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From Cult To Religion: Meet Soccer’s American Outlaws

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“C’mon ya yanks! C’mon ya yanks!” the fans sing. “C’monyayanks c’monyayanks c’monyayanks!”

It’s a Wednesday afternoon in midtown Manhattan, and a small group of fans are watching a soccer game. Their side, the U.S. men’s national team, is playing against (and losing to) the Netherlands.

All the while, two cameramen quietly move about the bar filming them.

The fans, who call themselves the American Outlaws, are not accustomed to being on camera. In fact, in this country, it’s a surprise if soccer fans get any attention at all. The singing is genuine — it’s what they do—and not a stunt for the cameras. But the film crew’s presence still signals that things are changing — thanks, in no small part, to the fans themselves.

The U.S. soccer fan is a special kind of sports fan. Supporting teams anchored on two, three, or even more continents at once, ignored by the major media, and yet utterly, madly passionate about their sport, American soccer fans form deeply knit communities. These go beyond the bar or the simple camaraderie that comes from a shared pastime.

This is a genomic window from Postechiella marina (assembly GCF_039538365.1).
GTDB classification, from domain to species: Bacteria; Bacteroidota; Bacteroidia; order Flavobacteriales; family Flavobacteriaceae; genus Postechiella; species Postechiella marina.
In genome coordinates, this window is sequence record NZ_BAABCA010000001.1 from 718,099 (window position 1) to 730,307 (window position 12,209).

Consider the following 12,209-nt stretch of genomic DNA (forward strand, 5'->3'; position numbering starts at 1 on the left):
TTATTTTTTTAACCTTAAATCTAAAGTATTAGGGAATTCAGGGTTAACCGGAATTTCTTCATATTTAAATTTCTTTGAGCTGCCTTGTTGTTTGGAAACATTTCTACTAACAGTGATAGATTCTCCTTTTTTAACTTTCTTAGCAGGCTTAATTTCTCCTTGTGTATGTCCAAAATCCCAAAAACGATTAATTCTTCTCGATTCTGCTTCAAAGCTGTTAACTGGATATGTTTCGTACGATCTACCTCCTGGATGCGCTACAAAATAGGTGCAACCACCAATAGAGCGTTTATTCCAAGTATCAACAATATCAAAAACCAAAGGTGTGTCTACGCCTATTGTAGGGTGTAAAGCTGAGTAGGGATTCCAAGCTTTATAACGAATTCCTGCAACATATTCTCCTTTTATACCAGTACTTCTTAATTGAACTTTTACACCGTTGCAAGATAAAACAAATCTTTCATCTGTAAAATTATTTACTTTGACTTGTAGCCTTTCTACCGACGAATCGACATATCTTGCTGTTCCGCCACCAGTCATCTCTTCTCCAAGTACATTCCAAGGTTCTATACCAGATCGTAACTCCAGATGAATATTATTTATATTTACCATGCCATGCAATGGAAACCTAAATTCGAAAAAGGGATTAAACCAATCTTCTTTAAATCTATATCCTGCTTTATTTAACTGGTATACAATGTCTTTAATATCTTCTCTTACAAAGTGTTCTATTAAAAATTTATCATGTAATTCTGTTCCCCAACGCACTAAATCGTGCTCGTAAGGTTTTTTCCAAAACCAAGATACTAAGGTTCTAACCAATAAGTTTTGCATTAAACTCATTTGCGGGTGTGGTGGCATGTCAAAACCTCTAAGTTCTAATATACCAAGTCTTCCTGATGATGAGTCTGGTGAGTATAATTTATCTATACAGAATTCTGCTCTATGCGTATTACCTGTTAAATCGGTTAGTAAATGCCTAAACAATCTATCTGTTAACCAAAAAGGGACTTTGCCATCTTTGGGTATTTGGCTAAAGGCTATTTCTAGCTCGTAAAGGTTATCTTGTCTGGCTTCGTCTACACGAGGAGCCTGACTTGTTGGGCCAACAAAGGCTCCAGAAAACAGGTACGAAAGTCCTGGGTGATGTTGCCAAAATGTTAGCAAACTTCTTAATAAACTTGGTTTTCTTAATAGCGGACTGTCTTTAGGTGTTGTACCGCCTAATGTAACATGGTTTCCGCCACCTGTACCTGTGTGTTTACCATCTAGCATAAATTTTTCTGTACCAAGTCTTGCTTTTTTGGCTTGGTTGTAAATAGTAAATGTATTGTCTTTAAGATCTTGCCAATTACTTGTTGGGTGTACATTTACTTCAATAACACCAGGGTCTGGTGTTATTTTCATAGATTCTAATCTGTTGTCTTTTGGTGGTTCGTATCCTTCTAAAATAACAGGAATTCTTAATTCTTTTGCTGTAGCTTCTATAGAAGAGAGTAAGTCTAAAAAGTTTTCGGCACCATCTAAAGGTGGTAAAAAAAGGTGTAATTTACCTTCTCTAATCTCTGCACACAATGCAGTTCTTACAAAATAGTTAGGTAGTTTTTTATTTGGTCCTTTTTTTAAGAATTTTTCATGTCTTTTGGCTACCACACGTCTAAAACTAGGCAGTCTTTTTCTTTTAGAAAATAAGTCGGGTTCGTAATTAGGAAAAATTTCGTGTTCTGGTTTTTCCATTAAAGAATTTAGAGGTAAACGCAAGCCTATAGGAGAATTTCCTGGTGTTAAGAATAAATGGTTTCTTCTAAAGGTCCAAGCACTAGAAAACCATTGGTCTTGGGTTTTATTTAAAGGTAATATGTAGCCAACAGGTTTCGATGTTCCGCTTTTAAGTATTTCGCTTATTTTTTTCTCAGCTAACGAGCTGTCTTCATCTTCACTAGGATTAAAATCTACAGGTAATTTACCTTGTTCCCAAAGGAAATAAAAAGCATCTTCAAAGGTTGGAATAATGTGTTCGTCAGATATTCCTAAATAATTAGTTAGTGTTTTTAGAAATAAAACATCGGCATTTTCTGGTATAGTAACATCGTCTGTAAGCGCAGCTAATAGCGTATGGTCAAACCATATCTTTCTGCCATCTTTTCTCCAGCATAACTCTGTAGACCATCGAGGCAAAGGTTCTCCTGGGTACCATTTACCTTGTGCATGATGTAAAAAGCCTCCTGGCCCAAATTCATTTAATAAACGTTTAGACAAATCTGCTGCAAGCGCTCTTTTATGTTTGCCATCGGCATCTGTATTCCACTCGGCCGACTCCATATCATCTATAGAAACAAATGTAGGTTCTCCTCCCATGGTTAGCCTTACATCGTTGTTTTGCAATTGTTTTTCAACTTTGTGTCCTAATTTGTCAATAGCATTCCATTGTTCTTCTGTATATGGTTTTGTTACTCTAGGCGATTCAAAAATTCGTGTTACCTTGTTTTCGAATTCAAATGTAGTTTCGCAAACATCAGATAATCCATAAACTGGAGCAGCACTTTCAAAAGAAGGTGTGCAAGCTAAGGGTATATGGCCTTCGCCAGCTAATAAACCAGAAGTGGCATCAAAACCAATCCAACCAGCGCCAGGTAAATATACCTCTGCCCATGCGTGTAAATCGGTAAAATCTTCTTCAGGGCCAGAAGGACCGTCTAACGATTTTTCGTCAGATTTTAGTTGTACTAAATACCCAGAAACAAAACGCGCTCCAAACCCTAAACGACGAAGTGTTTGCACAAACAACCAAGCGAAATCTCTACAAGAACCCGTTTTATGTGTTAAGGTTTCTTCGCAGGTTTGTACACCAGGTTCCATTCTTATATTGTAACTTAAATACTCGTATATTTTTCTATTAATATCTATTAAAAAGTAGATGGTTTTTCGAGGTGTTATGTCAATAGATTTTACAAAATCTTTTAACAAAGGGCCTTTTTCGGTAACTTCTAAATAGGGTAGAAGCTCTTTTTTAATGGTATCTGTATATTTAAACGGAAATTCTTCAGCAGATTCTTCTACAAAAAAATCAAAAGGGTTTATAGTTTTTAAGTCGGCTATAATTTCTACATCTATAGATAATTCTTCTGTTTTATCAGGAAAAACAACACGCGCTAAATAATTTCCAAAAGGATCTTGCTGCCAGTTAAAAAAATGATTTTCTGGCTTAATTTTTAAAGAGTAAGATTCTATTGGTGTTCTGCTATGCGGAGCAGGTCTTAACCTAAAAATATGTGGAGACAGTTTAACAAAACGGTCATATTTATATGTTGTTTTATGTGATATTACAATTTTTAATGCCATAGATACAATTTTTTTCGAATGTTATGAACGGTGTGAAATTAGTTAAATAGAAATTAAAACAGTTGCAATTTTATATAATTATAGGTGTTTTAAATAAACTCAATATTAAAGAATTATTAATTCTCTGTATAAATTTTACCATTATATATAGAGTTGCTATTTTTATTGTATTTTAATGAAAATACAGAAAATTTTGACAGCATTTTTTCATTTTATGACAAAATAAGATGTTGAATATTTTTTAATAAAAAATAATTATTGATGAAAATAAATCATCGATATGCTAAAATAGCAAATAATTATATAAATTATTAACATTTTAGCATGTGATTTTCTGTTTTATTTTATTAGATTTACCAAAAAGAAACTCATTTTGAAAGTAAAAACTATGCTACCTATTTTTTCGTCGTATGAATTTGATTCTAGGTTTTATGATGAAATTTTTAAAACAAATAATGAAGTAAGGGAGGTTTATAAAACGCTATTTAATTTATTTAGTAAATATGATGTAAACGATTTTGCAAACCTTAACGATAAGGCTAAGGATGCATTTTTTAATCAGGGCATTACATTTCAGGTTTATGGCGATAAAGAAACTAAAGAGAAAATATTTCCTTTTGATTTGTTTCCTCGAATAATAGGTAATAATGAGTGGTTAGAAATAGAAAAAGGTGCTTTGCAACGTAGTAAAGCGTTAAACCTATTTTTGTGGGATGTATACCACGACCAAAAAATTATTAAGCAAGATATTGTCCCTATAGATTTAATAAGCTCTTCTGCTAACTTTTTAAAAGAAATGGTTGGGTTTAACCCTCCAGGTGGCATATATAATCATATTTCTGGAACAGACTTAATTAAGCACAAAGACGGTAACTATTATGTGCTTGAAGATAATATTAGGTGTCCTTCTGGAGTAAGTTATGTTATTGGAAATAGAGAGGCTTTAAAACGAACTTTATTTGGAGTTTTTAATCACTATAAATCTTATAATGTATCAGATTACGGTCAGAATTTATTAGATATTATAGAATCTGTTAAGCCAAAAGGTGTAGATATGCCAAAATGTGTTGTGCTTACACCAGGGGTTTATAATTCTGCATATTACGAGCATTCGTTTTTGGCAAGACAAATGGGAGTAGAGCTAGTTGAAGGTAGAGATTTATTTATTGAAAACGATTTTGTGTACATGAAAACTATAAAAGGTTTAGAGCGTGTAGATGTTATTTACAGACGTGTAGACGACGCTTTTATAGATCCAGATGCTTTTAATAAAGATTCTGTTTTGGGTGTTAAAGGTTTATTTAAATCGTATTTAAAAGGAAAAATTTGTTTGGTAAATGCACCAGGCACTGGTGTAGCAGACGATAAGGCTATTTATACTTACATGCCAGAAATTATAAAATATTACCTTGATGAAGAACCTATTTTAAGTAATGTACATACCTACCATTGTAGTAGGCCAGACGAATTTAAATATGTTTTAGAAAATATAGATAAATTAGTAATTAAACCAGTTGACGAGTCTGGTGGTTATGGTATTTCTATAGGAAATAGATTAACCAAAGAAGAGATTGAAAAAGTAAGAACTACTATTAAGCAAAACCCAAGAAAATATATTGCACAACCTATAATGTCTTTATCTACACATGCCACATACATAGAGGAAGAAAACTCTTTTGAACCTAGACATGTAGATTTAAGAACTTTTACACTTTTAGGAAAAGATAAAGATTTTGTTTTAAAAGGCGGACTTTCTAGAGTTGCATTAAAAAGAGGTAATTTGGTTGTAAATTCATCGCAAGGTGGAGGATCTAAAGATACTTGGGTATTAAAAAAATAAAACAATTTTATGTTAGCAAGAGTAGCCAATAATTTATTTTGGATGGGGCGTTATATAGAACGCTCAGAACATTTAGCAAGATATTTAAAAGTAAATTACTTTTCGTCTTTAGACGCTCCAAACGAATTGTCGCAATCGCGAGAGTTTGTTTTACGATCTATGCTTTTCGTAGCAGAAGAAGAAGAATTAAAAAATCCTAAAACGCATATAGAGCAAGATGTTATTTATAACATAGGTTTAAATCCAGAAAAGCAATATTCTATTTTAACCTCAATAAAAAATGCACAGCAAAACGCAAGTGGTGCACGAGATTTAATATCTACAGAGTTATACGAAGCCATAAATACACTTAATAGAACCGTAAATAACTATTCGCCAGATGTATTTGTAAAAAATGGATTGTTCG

And no group typifies this more than the American Outlaws.

The AOs, which formed in 2007 as the brainchild of two brothers in Nebraska, is now a nationwide organization with chapters in 22 cities. At national team games, the AOs dress up in red, white, and blue (sometimes with an American flag bandana over their mouth), sit in the same section, sing songs (Over there! Over there! Send the word, send the word over there!), and taunt the opponent.

The camaraderie continues off the field, as well. The AOs’ New York City chapter regularly meets for pick-up soccer games on the weekend. But they also have barbecues and other outings (especially of the bar variety), forming a sense of community that goes beyond just being a fan.

“It’s nothing like almost every other sport that we have, that becomes this cool thing that everyone does together,” says Phil Camp, one of the AOs at the bar. “So people who follow have to throw up a flag. And they throw it up online.”

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